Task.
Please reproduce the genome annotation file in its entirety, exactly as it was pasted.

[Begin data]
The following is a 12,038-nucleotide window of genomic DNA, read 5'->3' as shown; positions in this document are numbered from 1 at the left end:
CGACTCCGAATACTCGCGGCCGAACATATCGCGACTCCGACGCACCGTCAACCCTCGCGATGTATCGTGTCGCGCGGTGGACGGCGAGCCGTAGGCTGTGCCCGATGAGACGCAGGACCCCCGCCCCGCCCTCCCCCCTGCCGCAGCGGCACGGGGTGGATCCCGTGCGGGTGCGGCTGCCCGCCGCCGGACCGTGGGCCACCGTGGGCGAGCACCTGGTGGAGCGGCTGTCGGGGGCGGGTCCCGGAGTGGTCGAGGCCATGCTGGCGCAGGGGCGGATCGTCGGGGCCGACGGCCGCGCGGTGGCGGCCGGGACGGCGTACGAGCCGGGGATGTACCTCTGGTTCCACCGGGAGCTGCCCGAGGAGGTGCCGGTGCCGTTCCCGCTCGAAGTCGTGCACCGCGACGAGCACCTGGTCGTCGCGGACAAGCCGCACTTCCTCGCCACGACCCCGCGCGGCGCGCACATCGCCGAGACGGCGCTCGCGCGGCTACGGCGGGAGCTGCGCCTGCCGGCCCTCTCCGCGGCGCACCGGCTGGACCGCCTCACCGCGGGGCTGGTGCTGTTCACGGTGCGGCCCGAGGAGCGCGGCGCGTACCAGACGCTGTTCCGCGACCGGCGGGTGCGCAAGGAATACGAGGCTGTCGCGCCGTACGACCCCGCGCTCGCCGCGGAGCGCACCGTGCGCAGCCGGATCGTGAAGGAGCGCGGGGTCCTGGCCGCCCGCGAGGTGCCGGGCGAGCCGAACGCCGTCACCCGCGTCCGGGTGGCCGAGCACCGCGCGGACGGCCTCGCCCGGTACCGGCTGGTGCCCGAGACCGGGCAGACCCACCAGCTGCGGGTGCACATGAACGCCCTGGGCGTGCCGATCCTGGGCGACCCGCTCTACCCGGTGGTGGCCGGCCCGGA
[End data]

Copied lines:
The following is a 12,038-nucleotide window of genomic DNA, read 5'->3' as shown; positions in this document are numbered from 1 at the left end:
CGACTCCGAATACTCGCGGCCGAACATATCGCGACTCCGACGCACCGTCAACCCTCGCGATGTATCGTGTCGCGCGGTGGACGGCGAGCCGTAGGCTGTGCCCGATGAGACGCAGGACCCCCGCCCCGCCCTCCCCCCTGCCGCAGCGGCACGGGGTGGATCCCGTGCGGGTGCGGCTGCCCGCCGCCGGACCGTGGGCCACCGTGGGCGAGCACCTGGTGGAGCGGCTGTCGGGGGCGGGTCCCGGAGTGGTCGAGGCCATGCTGGCGCAGGGGCGGATCGTCGGGGCCGACGGCCGCGCGGTGGCGGCCGGGACGGCGTACGAGCCGGGGATGTACCTCTGGTTCCACCGGGAGCTGCCCGAGGAGGTGCCGGTGCCGTTCCCGCTCGAAGTCGTGCACCGCGACGAGCACCTGGTCGTCGCGGACAAGCCGCACTTCCTCGCCACGACCCCGCGCGGCGCGCACATCGCCGAGACGGCGCTCGCGCGGCTACGGCGGGAGCTGCGCCTGCCGGCCCTCTCCGCGGCGCACCGGCTGGACCGCCTCACCGCGGGGCTGGTGCTGTTCACGGTGCGGCCCGAGGAGCGCGGCGCGTACCAGACGCTGTTCCGCGACCGGCGGGTGCGCAAGGAATACGAGGCTGTCGCGCCGTACGACCCCGCGCTCGCCGCGGAGCGCACCGTGCGCAGCCGGATCGTGAAGGAGCGCGGGGTCCTGGCCGCCCGCGAGGTGCCGGGCGAGCCGAACGCCGTCACCCGCGTCCGGGTGGCCGAGCACCGCGCGGACGGCCTCGCCCGGTACCGGCTGGTGCCCGAGACCGGGCAGACCCACCAGCTGCGGGTGCACATGAACGCCCTGGGCGTGCCGATCCTGGGCGACCCGCTCTACCCGGTGGTGGCCGGCCCGGA